Visit our website to see all open positions.

NRCDV: Program Specialist


The National Resource Center on Domestic Violence is looking for a Program Specialist to work in close coordination with supervisor and/or other management staff and effectively implement project activities for NRCDV's programmatic teams.The Program Specialist assists with the generation and dissemination of NRCDV's resources and provides programmatic and technical support for all project activities, with particular attention to quality assurance, accessibility, timeliness, and value to constituents.  

View full job description and requirements here.

NRCDV: Housing Project Manager


The National Resource Center on Domestic Violence is looking for a Housing Project Manager.
Responsibilities include: ensuring effective implementation of a detailed annual work plan; providing housing-related technical assistance; working with national partners to support advocacy efforts; development of resources and technical assistance materials to be housed on SafeHousingPartnerships.org.  

View full job description and requirements here.

Casa de Esperanza: Program and Administrative Assistant

Position Description
This position is responsible for administrative and project support to maximize productivity and promote achievement of Casa de Esperanza's goals. The Program and Administrative Assistant provides general administrative support at the administrative front office and supports programs, managers, and directors. 

View full job description and requirements here.

Elizabeth Freeman Center: Shelter Director

Position Description
Elizabeth Freeman Center seeks an experienced, passionate shelter director to guide the operation of EFC's emergency shelter for survivors of domestic violence and their children.
Elizabeth Freeman Center's shelter is a secure, residential, 10-bedroom house that can accommodate 10-14 households. We shelter survivors of domestic and sexual violence who are in danger of imminent harm. Staffing includes a counselor/advocate, a child advocate, a house manager and 24-hour coverage staff. 

Click here to see full job description

American Immigration Council: Cara Pro Bono Project

Advocacy Coordinator
3-month paid engagement
Dilley, Texas

Advocacy Coordinator who plays a leading role in our on the ground staff and the management of volunteers assisting mothers and children detained in Dilley, Texas and assist in compilation of data to end family detention. A commitment to advocating for the rights of asylum-seekers, in addition to the ability to work long hours, including some weekends, is required.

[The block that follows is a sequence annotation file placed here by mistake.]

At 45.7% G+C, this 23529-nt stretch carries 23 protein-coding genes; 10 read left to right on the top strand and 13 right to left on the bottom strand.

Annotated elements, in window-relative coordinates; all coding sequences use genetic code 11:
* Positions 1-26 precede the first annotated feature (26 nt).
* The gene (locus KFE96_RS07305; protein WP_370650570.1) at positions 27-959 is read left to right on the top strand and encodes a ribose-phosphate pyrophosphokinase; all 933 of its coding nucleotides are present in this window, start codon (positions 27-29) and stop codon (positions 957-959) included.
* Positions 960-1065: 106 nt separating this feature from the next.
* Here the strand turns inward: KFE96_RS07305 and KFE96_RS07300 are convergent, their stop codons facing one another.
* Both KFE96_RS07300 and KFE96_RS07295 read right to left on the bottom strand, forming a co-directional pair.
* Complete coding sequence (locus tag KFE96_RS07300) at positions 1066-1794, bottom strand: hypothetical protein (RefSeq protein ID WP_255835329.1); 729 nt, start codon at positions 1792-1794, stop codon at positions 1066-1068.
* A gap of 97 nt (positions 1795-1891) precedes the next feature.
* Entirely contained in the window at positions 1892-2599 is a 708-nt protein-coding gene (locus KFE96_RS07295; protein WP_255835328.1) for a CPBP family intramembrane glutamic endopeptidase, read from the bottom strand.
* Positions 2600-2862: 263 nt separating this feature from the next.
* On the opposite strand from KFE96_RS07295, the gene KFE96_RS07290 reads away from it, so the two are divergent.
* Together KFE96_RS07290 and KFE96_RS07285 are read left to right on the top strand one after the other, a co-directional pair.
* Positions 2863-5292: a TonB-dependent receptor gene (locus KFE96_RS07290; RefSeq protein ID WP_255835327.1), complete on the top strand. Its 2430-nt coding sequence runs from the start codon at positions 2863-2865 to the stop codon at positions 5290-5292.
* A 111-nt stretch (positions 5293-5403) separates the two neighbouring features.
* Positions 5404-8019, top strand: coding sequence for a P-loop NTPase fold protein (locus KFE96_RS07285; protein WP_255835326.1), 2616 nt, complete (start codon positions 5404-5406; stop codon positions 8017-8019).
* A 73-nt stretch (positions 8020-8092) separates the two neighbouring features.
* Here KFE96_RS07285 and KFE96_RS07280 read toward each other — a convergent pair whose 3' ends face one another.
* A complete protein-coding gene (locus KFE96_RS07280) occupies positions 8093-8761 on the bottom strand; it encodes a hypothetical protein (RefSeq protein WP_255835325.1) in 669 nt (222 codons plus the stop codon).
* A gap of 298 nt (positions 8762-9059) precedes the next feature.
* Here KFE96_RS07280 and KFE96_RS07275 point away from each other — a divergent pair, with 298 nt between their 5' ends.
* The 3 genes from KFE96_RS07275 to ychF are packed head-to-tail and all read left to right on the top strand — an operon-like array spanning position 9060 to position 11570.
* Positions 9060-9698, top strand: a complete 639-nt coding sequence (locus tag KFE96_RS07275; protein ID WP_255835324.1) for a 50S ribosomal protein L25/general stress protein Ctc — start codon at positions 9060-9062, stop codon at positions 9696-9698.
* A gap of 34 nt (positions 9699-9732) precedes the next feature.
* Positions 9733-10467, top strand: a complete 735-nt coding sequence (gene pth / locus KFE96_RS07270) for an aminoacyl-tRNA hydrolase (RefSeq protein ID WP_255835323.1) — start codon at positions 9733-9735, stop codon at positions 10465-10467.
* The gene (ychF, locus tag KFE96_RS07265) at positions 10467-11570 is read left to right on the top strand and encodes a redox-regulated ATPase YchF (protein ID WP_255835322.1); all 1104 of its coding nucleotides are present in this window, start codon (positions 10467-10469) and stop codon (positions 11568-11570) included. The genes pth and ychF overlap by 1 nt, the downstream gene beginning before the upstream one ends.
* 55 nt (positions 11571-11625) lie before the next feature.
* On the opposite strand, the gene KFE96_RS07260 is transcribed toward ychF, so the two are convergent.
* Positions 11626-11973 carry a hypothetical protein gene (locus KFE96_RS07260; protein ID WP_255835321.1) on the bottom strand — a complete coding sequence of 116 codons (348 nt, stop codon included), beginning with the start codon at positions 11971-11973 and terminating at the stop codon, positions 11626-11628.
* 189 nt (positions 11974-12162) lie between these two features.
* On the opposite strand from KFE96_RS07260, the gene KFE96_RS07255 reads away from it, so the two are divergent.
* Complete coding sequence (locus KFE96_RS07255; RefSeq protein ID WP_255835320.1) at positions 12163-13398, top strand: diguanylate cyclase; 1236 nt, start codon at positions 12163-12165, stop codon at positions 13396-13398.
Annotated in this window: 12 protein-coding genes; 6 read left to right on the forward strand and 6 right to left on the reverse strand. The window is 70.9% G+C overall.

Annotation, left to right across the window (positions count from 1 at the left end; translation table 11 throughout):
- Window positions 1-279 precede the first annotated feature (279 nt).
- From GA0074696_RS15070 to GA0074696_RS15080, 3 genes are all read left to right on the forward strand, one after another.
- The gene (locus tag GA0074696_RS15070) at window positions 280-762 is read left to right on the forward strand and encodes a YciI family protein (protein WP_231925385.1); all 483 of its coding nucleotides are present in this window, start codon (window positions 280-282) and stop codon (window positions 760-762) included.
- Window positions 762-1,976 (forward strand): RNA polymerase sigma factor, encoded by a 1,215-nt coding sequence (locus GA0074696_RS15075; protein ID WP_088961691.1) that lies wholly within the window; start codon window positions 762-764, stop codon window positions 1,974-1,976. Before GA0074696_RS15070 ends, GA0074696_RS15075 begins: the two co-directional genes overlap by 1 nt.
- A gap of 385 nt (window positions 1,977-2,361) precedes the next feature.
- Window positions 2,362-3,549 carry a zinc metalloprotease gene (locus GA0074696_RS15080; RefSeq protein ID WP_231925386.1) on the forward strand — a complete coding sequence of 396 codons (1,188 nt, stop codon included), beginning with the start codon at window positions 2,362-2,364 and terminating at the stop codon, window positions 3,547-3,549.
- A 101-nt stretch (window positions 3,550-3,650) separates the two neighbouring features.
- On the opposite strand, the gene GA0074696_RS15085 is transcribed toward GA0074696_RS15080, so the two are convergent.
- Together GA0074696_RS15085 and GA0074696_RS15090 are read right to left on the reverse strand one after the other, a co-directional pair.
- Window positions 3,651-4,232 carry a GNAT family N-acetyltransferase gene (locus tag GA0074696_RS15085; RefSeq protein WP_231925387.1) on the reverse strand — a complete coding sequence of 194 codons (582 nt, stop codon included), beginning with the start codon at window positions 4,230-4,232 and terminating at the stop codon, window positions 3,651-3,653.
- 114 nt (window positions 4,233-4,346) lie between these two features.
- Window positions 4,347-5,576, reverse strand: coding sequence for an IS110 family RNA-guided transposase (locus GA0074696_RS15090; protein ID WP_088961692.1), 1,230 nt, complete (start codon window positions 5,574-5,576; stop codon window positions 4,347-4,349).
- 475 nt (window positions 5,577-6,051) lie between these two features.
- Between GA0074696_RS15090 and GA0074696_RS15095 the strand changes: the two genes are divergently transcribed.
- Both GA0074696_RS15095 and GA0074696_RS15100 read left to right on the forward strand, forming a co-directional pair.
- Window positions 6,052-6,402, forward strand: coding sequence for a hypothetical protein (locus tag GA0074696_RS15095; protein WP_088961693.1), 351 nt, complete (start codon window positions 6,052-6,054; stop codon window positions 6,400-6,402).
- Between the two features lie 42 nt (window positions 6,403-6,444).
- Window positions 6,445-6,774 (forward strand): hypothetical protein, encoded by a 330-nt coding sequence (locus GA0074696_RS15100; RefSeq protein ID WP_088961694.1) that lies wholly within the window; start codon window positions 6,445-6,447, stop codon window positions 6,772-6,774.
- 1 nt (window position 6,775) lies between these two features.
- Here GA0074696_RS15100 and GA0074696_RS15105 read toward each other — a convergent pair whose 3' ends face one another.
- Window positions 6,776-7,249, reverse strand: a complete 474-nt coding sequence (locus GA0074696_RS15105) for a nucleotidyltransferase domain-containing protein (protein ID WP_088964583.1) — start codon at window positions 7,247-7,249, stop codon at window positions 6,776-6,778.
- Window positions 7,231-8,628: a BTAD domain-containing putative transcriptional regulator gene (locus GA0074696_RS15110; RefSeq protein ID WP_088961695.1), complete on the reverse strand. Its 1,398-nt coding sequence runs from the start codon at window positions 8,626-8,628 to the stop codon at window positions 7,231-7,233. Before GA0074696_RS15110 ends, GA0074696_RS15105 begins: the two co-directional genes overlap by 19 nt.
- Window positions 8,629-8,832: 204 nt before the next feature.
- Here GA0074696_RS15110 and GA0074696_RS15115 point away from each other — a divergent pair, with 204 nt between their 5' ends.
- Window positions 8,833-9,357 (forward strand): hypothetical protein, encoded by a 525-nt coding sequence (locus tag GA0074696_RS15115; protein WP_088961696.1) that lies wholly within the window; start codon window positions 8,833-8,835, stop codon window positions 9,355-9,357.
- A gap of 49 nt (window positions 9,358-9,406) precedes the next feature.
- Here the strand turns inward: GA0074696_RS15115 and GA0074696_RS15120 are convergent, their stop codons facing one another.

Work includes:

  • Liaising with national and local partners
  • Speaking on behalf of the CARA Project
  • Managing project consultant
  • Identifying trends and liaising with government agencies in Dilley
  • Participate in bi-weekly advocacy and quarterly advocacy strategy and communications meetings.
  • Case management assistance
  • Document management
  • Volunteer management
  • Project office management
  • Data compilation
Law school, legal assistant or paralegal experience helpful. Knowledge of immigration law a plus.
Spanish Proficiency is required for project
Please forward resume and letter of interest to hr@immcouncil.org  

Visit our website to see all open positions.

American Immigration Council: Cara Pro Bono Project

Consultant
3-month paid engagement
Dilley, Texas

We need a consultant will support staff and volunteers assisting women and children detained in Dilley, Texas and assist in compilation of data to end family detention.
Work includes:

  • Case management assistance, including intake and informational meetings with clients
  • Maintaining database integrity and information
  • Working with volunteers
  • Data collection and compilation
Law school, legal assistant or paralegal experience helpful. Knowledge of immigration law a plus.
Spanish Proficiency is required for project
Please forward resume and letter of interest to hr@immcouncil.org  

Visit our website to see all open positions.

Program Associate, Justice Involved Survivors, CVS

Vera seeks a Program Associate for its work that addresses the needs of survivors of crime who are formerly or currently incarcerated. Many people involved in the nation's juvenile and criminal systems have also been victimized, whether before, during, or after their incarceration. Barriers exist in victim services and justice systems that prevent these survivors from receiving support to help them navigate these experiences and heal. Vera provides training and technical assistance to victim services agencies, community-based programs that serve ex-offenders, law enforcement, courts, and corrections to better identify, reach, and meet the needs of these survivors. The Program Associate will report to the Center's Associate Director. 

See full job description here.